Serving the Southern Illinois University community since 1916.

The Daily Egyptian

Serving the Southern Illinois University community since 1916.

The Daily Egyptian

Serving the Southern Illinois University community since 1916.

The Daily Egyptian

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A most unusual election with “profound” consequences: the 2024 presidential race

A+voter+approaches+the+Jackson+County+Court+House+on+Election+Day+2020+in+Murphysboro%2C+IL%2C+Tuesday%2C+November+3%2C+2020.
Angel Chevrestt | @sobrofotos
A voter approaches the Jackson County Court House on Election Day 2020 in Murphysboro, IL, Tuesday, November 3, 2020.

The 2024 presidential election is months away with the first Republican caucus held in Iowa on Jan. 15 and the first primary in New Hampshire on Jan. 23. 

According to the Associated Press, in the Republican party, former President Trump leads the polls for the nomination along with four other nominees. President Biden announced reelection early last year with two other nominees for the Democratic Party. 

Despite Trump being the first president to face impeachment twice and the first president to face 34 criminal charges he remains highly favored by Republican voters. If Biden were to win this election, he would make history by being the oldest U.S. president ending his second term at 86.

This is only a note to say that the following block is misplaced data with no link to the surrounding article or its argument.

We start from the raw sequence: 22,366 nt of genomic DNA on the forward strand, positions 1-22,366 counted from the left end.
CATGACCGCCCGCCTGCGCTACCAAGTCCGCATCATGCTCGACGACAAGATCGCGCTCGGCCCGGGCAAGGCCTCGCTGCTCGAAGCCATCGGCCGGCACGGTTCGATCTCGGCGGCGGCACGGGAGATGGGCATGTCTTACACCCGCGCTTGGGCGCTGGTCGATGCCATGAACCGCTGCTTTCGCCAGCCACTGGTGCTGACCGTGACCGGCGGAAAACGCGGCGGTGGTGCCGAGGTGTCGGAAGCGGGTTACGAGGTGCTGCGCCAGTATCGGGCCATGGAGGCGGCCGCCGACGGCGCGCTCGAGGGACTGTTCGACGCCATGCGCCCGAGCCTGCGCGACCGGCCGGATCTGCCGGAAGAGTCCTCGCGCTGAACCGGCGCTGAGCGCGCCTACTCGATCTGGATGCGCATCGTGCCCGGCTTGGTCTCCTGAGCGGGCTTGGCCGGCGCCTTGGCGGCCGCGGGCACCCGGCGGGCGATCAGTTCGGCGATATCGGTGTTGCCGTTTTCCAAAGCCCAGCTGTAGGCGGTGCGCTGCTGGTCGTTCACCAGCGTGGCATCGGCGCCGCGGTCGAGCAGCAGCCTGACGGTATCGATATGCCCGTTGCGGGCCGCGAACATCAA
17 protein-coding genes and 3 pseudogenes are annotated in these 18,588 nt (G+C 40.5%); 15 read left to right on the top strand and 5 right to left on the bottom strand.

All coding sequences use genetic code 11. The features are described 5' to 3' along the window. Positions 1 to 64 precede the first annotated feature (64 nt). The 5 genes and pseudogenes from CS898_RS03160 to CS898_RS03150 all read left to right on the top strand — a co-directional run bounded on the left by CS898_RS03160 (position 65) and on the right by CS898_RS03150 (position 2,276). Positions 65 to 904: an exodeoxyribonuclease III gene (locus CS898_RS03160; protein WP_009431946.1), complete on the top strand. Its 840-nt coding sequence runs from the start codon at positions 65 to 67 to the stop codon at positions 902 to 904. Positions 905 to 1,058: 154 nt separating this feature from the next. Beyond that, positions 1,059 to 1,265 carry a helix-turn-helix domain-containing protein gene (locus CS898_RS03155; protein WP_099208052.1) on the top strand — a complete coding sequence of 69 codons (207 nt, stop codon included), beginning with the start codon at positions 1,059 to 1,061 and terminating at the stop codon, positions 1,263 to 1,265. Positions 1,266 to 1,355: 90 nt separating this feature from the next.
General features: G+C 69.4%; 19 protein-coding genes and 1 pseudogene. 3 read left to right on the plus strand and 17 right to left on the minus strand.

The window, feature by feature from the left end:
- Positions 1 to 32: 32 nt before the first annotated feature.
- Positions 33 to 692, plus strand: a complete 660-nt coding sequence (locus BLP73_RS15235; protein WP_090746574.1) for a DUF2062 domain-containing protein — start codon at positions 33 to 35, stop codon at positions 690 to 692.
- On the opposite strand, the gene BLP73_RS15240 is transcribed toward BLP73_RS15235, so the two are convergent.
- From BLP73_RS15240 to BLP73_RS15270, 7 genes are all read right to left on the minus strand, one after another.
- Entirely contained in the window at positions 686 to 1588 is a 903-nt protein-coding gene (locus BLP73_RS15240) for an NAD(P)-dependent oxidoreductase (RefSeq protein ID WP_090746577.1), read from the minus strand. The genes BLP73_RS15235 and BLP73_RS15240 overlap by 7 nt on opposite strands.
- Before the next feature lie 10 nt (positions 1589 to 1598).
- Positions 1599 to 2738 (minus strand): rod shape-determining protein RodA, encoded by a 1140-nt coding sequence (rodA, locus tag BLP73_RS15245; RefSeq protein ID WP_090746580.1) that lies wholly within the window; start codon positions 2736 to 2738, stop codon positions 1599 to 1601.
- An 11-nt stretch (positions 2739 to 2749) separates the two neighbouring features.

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According to BBC, the states of Maine and Colorado ruled Trump ineligible to run as president on their ballots with both states believing he went against section 3 of the 14th Amendment.

The director of the Paul Simon Institute, John Shaw, said calling this the most unusual election in American history wouldn’t be a stretch. Mainly because of Trump and his political history, never having a candidate like him in the past.

“Even after I guess the thing that I mentioned…playing a very active role in the January 6 insurrection to effectively, you know, overturn, to attempt to overturn the election of 2020,” Shaw said. “The fact is that he is in a strong position to be the Republican nominee.”

Shaw said the possibility of Trump winning the GOP nod is high and, if he were to be elected, it would fundamentally change America’s democracy and the country’s role in the world.

“Polling has shown him with a commanding lead over all other candidates. But the voters have not spoken yet and it is possible that these polls are wrong,” said Shaw. “Right now the field has six or seven candidates. It could be that it will close down very quickly to just one alternative to Trump and it could be that there is, you know, that there is an alternative that emerges, but the polling does not suggest that is likely.”

Other Republican nominees include Florida Governor Ron DeSantis, former cabinet official during the Trump presidency Nikki Haley, biotech entrepreneur Vivek Ramaswamy and former Arkansas governor Asa Hutchinson.

Besides Biden, Democratic nominees include former 2020 presidential candidate and author Marianne Williamson and Minnesota congressman Dean Phillips. Independent nominees include the nephew of former president John F. Kennedy, Robert F. Kennedy Jr., environmental activist Jill Stein and progressive activist Cornel West.